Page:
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Cayuga Power Plant

The Lansing Town Board unanimously created a Lansing Advisory Committee on Power Plant Future and appointed eight initial members with terms that expire at the end of 2022.  At the October meeting a group led by Sue Ruoff, Diane Beckwith and Lauren Chambliss asked the Board to pass a resolution creating the committee, and submitted a list of potential members.  They said that many Lansing citizens want to show their support for the transitioning of the Cayuga Power Plant to a data center, arguing that a town committee would provide an official conduit for showing and providing support.  At the meeting last week Beckwith encouraged the Board to pass the resolution.

"I want to express my gratitude to this board for their support in getting the advisory committee for power plant future on this agenda tonight," she said. "I appreciate your recognition of the importance of community input and shared information. And I think this committee can be very helpful in making sure the community is well formed and possibly rallying support for any developments that are in the best interest of our town."

The Cayuga Operating Company (COC)  officially stopped producing electricity with the coal-fueled plant last month.  In pursuit of the data center plan the company requested 25MW of hydropower alottment from the New York Power Authority (NYPA), but in October was only allotted 2MW.  While this was not enough to begin work on the data center, it represented 8% of the power granted in that round of allotments, and officially made COC a NYPA customer.  Company officials considered it a promising first step toward creating what they hope will eventually be a more than 100MW data center facility.

The committee is structured to include experts on water/lake quality, energy, renewable energy, public health and public safety, the Lansing school district, communication, and Lansing businesses and residents.  The resolution defines the committee as having eight to 13 members plus a non-voting Town Board liaison, andsays the committee will meet every other month as needed.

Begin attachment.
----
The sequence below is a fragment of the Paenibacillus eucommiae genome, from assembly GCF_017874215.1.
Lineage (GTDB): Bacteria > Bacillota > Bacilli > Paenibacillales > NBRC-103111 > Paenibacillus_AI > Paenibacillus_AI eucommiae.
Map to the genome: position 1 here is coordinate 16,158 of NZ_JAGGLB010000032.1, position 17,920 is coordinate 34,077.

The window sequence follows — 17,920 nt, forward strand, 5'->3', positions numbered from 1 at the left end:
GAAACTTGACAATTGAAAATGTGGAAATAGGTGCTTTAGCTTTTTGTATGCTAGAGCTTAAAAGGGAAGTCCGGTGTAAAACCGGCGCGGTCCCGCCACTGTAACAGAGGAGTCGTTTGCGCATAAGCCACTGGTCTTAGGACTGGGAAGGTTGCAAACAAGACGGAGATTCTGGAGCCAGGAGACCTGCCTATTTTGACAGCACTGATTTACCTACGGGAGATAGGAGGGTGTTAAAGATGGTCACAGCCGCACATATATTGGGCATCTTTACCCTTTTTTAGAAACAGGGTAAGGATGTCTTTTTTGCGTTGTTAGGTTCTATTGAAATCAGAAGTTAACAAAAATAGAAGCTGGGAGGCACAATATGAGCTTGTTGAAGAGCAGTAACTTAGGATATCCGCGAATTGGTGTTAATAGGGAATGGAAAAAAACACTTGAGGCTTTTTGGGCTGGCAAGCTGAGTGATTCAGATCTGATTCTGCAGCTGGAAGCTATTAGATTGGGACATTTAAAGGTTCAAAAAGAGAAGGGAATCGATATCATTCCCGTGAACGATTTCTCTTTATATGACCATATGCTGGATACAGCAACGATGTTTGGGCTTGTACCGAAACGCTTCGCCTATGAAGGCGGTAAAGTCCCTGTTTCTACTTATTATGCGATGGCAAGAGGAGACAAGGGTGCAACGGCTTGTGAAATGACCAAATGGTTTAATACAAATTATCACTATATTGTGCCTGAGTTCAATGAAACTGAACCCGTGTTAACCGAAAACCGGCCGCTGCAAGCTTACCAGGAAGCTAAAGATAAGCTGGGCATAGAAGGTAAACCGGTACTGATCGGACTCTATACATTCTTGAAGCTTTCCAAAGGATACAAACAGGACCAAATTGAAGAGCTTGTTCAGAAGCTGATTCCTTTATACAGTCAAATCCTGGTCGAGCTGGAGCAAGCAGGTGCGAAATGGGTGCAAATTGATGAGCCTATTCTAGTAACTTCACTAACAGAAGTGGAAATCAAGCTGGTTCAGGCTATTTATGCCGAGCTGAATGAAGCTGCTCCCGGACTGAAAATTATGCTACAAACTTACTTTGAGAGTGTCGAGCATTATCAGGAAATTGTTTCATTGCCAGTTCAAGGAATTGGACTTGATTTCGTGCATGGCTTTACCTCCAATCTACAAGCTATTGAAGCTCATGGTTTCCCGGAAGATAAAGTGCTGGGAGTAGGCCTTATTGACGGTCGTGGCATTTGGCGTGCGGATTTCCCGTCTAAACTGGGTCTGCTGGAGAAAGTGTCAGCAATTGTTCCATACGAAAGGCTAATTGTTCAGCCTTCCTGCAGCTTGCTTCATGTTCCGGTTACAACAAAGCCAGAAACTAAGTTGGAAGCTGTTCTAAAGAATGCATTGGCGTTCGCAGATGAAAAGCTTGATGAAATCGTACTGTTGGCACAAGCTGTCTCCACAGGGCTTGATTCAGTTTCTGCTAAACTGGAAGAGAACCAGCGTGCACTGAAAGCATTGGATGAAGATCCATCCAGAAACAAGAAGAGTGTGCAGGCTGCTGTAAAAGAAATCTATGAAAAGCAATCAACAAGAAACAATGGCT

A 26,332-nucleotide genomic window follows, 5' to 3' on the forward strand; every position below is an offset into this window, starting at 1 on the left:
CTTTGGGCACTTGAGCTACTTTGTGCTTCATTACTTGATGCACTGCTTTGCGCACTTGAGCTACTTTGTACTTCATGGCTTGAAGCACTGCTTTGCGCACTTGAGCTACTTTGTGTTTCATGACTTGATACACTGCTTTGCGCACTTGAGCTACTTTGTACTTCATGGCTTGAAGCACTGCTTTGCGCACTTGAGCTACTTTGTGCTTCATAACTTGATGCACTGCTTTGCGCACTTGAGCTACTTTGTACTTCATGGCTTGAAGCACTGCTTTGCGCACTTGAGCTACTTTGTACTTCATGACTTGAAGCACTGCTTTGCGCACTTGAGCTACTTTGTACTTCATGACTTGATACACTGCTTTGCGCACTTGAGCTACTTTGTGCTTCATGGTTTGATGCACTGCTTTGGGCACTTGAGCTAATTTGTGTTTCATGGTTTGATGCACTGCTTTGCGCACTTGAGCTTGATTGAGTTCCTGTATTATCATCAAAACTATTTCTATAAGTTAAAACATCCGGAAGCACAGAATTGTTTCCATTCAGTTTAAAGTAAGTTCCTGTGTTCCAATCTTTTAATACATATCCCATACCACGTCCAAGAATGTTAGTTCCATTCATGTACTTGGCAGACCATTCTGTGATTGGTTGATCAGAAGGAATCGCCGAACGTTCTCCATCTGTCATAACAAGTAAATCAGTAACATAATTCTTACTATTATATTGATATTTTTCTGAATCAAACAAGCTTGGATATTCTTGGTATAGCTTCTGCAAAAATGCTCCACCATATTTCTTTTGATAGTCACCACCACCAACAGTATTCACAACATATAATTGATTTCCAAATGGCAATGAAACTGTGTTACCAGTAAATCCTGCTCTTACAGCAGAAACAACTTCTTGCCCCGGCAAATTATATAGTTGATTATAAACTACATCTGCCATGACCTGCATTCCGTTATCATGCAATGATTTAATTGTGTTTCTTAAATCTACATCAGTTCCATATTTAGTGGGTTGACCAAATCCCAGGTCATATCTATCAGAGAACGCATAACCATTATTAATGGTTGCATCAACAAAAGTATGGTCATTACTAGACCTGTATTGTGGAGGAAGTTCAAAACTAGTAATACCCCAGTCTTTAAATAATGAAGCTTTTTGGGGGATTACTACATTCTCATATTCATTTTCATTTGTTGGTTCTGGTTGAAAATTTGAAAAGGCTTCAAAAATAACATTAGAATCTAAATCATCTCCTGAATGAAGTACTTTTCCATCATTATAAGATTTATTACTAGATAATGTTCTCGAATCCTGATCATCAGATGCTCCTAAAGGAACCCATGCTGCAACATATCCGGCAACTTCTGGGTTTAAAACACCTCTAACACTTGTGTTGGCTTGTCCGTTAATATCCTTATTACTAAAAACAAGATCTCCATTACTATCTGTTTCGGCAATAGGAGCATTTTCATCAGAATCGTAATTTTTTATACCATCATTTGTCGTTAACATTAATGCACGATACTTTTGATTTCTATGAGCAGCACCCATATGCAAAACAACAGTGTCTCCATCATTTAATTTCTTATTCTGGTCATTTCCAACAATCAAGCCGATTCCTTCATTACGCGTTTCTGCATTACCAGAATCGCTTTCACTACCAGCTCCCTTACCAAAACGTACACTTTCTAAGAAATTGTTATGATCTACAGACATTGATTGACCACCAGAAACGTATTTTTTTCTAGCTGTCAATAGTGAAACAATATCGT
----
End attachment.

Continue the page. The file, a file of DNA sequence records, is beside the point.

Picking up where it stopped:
The Board appointed Cayuga Lake Watershed Network Steward/Executive Director Hilary Lambert; Distributed Solar Development, LLC Chief Operating Officer Robert Jetty; Tomnpkins COunty Health Department medical Director Dr. William Klepack; Licensed professional engineer and Lansing resident Robert Bland; Tompkins County Sheriff Derek Osborne; Rogues Harbor Inn owner Eileen Stout; Cornell Department of Communication Senior Lecturer Lauren Chambliss; and volunteer/Concerned Citizens of Lansing leader Sue Ruoff.  The majority are also Lansing residents.

Board members voted to allot up to $1,000 to support the committee's communications and public outreach as approved by the Town Board, and will receive support from the Lansing Planning Department.

The plan has received much support from Tompkins County and the Town of Lansing.  As much as protesters outside of Lansing (and some inside) wanted the coal-fired power plant shut down, nearly everyone supports the data center idea, which would be powered by hydropower as well as solar solar power produced on the COC property on the northwest Lansing lakefront site.

At a public information meeting in June Heorot Power Vice President of Development Jerry Goodenough explained that the project would need tangible state support in the form of the clean energy allotment and a grant from Empire State Development.

"The data center is dependent on state support," Goodenough said. "We're looking for a NYPA (New York Power Authority) allocation, and we're looking for Empire State Development funding. We qualify for all the pieces we need to qualify for it. We're working hard to try to get their attention so they will throw their support at these two projects. When communities show support for these, that helps them make their decision."

Tompkins County Area Development (TCAD) President Heather McDaniel said last Friday that TCAD is working with COC to encourage state officials to allot the grants and renewable power allotment needed for the redevelopment project.  If the full project is realized The Cayuga Data Center will receive a $100 million capital investment, generate 30 to 40 full time equivalent $40,000 to $60,000 jobs, and a 20 megawatt solar farm on 110 acres of company land.

"If we're able to make that project happen, that would be the largest single industrial development in the history of Tompkins County," she said.

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